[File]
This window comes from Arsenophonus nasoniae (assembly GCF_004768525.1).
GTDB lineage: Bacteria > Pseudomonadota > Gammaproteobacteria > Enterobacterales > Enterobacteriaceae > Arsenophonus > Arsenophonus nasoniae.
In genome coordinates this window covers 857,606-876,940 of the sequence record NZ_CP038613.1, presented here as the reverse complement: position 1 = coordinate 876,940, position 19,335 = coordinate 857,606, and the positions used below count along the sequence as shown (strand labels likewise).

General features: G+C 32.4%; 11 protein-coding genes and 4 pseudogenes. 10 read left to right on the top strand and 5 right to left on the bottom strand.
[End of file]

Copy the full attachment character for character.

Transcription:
This window comes from Arsenophonus nasoniae (assembly GCF_004768525.1).
GTDB lineage: Bacteria > Pseudomonadota > Gammaproteobacteria > Enterobacterales > Enterobacteriaceae > Arsenophonus > Arsenophonus nasoniae.
In genome coordinates this window covers 857,606-876,940 of the sequence record NZ_CP038613.1, presented here as the reverse complement: position 1 = coordinate 876,940, position 19,335 = coordinate 857,606, and the positions used below count along the sequence as shown (strand labels likewise).

General features: G+C 32.4%; 11 protein-coding genes and 4 pseudogenes. 10 read left to right on the top strand and 5 right to left on the bottom strand.